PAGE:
Along with activation through the remote, patients can sync content that they want to view on the television through the smartphone app after verifying their identify by entering a pin, Edwards explained. And to further ensure that patients feel comfortable with the information being displayed on screen, the company has adopted many of the parental control practices that are already well established for normal television.

“You don’t want to be able to click on the TV and all of a sudden you’re seeing mom’s medical records. Not a good experience. So the way that we’re handling that is in the app, typical to a Netflix or any other app that works the same, you can actually tag content, and the content that you want to show can be paired with your playlist on the TV,” she said. “So, whatever you want to show your family, whoever you want to collaborate with [can easily see it]. And when you stop, it blurs. … You have technology that they built in for other things like when young kids in the house watching Game of Thrones. You don’t want kids walking in on the bloody scenes, and so you can blur the TV on pause, and those are some of the things we’re doing to make sure that the viewership is the right audience.”

The platform is, at its core, very much a standard content management system that is designed to be easily implemented and adjusted across organizations, she said. Providers, payers and clinical trial organizers alike will be able to brand the experience with their logos, enact a straightforward or decision logic-based flow of content for each patient, and design whatever custom content they please. On this last point, Edwards highlighted her staff’s ties to NBCUniversal, an old hand when it comes to engaging consumers through television-based entertainment.

“Engagement is in our DNA,” she said. “And it’s not that the data [for patients] is not out there. It’s that it’s not presented in a way that’s compelling for anyone to want to watch.”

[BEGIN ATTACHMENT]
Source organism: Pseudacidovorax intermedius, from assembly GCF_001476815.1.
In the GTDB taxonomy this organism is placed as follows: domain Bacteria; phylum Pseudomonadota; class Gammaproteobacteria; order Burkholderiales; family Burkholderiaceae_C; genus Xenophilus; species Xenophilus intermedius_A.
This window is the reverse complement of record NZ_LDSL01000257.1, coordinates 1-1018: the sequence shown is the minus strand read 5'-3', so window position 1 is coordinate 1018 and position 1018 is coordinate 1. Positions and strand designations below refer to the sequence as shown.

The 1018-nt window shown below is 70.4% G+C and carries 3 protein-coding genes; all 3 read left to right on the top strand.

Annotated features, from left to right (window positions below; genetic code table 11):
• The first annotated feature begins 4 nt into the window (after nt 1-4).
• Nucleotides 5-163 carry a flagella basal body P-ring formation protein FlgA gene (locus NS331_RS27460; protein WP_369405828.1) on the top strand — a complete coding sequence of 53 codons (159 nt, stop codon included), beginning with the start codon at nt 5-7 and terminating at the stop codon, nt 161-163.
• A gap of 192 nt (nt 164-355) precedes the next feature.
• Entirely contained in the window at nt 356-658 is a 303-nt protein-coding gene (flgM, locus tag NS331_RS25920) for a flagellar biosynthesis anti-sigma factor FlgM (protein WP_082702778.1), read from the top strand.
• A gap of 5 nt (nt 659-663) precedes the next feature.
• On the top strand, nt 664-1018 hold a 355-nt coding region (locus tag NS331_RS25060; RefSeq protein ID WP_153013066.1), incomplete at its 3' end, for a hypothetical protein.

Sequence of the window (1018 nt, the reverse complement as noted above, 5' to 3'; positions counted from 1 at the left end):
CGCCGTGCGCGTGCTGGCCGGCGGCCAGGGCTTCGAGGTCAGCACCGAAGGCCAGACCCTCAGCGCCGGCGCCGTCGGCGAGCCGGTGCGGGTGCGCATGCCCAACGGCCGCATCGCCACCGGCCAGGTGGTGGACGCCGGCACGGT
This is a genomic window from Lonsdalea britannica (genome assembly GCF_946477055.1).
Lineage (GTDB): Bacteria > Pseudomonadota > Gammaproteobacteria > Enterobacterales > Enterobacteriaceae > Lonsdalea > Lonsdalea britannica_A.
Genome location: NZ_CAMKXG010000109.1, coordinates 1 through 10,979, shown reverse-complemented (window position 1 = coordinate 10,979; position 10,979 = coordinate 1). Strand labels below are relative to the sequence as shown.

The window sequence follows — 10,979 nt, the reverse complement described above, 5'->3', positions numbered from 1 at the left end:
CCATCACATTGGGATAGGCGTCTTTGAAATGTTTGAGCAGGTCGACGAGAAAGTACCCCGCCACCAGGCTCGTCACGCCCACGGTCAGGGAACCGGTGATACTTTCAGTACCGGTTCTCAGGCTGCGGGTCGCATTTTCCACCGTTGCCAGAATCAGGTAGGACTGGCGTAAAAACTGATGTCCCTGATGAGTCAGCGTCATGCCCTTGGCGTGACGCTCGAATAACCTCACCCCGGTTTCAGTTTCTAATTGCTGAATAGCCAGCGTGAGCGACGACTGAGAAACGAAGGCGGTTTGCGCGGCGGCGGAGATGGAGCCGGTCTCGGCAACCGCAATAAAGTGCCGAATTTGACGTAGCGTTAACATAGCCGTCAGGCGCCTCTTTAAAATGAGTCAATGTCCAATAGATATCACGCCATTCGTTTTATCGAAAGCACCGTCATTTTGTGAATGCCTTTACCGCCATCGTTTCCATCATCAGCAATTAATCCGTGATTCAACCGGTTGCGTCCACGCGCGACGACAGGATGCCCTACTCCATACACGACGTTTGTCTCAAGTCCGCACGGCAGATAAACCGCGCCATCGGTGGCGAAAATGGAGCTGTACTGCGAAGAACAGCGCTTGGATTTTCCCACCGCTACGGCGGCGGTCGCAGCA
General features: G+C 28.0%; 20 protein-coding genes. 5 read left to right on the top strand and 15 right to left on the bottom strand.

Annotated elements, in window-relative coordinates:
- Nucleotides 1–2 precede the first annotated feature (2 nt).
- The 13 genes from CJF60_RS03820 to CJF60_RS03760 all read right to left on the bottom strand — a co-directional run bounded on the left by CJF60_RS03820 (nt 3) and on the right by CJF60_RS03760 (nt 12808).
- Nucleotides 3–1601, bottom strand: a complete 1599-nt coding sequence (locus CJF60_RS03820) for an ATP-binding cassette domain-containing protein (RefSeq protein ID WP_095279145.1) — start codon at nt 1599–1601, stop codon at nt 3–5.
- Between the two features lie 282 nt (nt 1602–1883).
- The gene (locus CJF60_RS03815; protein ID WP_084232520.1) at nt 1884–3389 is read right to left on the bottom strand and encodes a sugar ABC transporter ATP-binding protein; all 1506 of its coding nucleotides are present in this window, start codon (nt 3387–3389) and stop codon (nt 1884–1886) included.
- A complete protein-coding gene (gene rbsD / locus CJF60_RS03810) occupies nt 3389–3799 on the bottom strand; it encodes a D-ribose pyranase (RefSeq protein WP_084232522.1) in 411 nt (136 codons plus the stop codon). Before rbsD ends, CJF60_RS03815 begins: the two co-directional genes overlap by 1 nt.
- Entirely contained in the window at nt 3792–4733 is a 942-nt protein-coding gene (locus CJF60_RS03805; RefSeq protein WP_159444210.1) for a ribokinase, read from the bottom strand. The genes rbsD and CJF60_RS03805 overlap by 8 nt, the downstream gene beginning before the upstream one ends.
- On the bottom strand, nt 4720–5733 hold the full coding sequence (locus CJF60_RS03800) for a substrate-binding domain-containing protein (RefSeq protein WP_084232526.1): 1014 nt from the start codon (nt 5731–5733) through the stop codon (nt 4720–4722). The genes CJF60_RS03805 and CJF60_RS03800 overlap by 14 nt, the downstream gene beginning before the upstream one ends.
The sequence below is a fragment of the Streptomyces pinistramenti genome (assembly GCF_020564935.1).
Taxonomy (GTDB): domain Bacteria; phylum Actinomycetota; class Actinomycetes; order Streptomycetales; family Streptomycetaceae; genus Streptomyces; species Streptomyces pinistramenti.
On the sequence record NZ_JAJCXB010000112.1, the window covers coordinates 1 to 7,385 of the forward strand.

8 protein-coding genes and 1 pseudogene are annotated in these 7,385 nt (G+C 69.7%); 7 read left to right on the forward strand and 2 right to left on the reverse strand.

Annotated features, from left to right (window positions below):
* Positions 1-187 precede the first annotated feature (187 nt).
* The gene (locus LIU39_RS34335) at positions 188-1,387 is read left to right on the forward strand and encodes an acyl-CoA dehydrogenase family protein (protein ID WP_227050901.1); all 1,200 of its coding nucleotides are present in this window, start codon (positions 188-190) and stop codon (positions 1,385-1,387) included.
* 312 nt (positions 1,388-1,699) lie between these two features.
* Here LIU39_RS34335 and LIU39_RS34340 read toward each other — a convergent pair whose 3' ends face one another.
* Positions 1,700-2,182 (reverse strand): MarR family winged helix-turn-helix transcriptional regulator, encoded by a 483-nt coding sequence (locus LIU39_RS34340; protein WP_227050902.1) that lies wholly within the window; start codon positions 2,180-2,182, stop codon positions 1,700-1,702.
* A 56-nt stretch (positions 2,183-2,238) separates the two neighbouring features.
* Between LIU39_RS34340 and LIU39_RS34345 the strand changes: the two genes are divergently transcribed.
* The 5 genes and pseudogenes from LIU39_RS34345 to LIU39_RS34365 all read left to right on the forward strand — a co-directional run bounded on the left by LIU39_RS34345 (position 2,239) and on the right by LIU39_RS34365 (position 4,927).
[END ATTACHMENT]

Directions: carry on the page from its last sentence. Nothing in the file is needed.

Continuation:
As of now, that team is focusing on providing content for musculoskeletal conditions, which Edwards noted is the third greatest healthcare expense for Comcast, has many of the most evidence-based rehabilitation procedures and complements the platform’s strengths with TV-based workouts. But the company is certainly interested in building content teams that can target other areas, she said, and will do so with the full support of its powerful patrons.

“With this shift to value-based payments, this shift to consumerism, it takes big funding, it takes a lot of time, and it also takes a different perspective. [Quil Health is] uniquely positioned in all of that,” Edwards said. “To be able to tackle patients and caregivers, to empower people that may not be able to help themselves but have an ecosystem of surrounding care connected to them — it’s really exciting to me. In the startup world, the typical Series A is 2 million bucks, go see what you can do, then here’s 7 million bucks, go see what you can do. Here, you have two very large corporations investing a lot into this over a promised time period. We’re here to go big or go home."